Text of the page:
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Everest extends cat bond maturity to cover potential hurricane Ian loss creep


Having begun reporting reinsurance recoveries from some of its Kilimanjaro Re catastrophe bonds, triggered by industry losses from hurricane Ian, global re/insurer Everest has now extended the maturity of one of the exposed layers of notes, to ensure the coverage remains available in case of any continued development.

everest-re-kilimanjaro-cat-bondsAs we’ve previously reported, two of Everest’s outstanding Kilimanjaro Re catastrophe bonds are assumed triggered after the industry loss estimate for hurricane Ian rose above the level required to activate a reinsurance recovery under the terms of the arrangements.

The recovery amounts had been estimated by Everest to at first be $30 million, as the company had said its reported catastrophe losses after the first-half of 2023 were “partially offset by $30 million of catastrophe bond recoveries related to Hurricane Ian.”

But, as at September 30th, when the next quarterly results were reported, Everest said it was then estimating the cat bond reinsurance recovery related to hurricane Ian to be slightly lower at $20 million.

Size of the recovery aside, as the industry loss total is not yet finalised, what’s important for Everest now is ensuring these cat bonds remain available to cover any loss development related to hurricane Ian.

If the reported industry loss rises further, it would activate a larger recovery for Everest under the terms of the cat bond tranches that have been deemed to be triggered.

Everest actually has $350 million of catastrophe bond protection available to it for recoveries, in case the industry loss from hurricane Ian rises.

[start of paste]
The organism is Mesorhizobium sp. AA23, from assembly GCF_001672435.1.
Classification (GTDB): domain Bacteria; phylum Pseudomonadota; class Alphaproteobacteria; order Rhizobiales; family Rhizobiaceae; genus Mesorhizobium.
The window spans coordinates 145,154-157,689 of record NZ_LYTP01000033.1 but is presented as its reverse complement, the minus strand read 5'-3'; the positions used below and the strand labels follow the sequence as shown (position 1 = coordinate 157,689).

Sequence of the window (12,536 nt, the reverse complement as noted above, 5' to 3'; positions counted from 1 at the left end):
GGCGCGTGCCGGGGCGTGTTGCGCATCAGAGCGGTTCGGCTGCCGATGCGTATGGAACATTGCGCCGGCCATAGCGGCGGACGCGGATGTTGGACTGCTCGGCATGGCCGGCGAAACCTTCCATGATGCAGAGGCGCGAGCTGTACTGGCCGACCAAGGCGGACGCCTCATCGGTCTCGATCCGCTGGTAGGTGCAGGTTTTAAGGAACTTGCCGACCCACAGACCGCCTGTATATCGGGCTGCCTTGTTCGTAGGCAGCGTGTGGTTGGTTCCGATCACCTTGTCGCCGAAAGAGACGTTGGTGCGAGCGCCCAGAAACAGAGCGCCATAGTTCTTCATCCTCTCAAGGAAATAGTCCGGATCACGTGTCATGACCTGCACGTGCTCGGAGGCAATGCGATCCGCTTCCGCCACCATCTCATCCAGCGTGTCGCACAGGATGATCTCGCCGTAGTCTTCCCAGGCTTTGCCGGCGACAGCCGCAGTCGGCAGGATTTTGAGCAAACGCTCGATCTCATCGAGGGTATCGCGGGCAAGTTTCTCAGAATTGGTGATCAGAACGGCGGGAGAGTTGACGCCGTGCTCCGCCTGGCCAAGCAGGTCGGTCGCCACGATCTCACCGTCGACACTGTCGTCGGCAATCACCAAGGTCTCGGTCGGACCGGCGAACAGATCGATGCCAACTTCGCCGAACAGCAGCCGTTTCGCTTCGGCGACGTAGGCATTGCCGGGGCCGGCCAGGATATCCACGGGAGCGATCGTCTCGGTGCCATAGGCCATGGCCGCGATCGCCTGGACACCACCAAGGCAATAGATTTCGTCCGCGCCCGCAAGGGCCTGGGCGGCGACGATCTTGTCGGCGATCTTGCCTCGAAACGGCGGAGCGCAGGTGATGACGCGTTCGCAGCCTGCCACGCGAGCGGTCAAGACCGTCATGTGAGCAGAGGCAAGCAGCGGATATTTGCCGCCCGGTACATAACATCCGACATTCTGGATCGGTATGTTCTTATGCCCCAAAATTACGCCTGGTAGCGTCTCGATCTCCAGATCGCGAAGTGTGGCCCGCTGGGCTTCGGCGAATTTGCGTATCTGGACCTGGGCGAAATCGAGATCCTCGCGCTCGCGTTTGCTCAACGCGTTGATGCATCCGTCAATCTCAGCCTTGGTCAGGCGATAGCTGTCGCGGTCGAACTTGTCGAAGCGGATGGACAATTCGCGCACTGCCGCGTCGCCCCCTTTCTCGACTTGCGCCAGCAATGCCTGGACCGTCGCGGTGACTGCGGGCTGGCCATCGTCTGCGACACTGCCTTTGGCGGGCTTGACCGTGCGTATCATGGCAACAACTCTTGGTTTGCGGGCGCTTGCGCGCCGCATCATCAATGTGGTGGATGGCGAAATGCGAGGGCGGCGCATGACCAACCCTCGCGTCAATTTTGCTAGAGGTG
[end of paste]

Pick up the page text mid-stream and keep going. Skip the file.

Two tranches of Kilimanjaro Re cat bond notes are exposed, with the recovery pegged at September 30th 2023 to have been 6.76% of principal of each of the tranches, which are the $150 million Class A-1 notes from the Kilimanjaro III Re Ltd. (Series 2019-1) issuance and the $150 million Class A-2 tranche of the Kilimanjaro III Re Ltd. (Series 2019-2) issuance.

The only difference in those tranches is tenure, with the 2019-1 Class A-1 notes providing four years of reinsurance coverage to Everest, while the 2019-2 Class A-2 notes had a five year term.

The 2019-1 Class A-1 notes had been scheduled to mature in December 2023, but we’ve now learned that Everest opted to extend their maturity right the way out to January 8th 2027, a relatively long extension.

Which will ensure the coverage from these cat bond notes remains available to Everest, in case of any increase to the industry loss from hurricane Ian.

Over time, it’s possible we see some of the principal released, as it seems unlikely the industry loss from hurricane Ian could ever rise sufficiently to cause either tranche of notes to face a total loss.

As a result, there is a strong chance some of the capital will be returned to investors in time, as the quantum of the insurance market loss from hurricane Ian becomes clearer.

Meanwhile, the 2019-2 Class A-2 notes are still in-force until December 2024, so remain available to Everest for any additional reinsurance recoveries, should the hurricane Ian industry loss increase, without an extension of their maturity date for now.

The 2019-1 Class B-1 notes have now been allowed to mature, given they are deemed not at risk having a higher attachment.

Details of catastrophe bonds facing losses, deemed at risk, or already paid out, can be found in our cat bond losses Deal Directory here.

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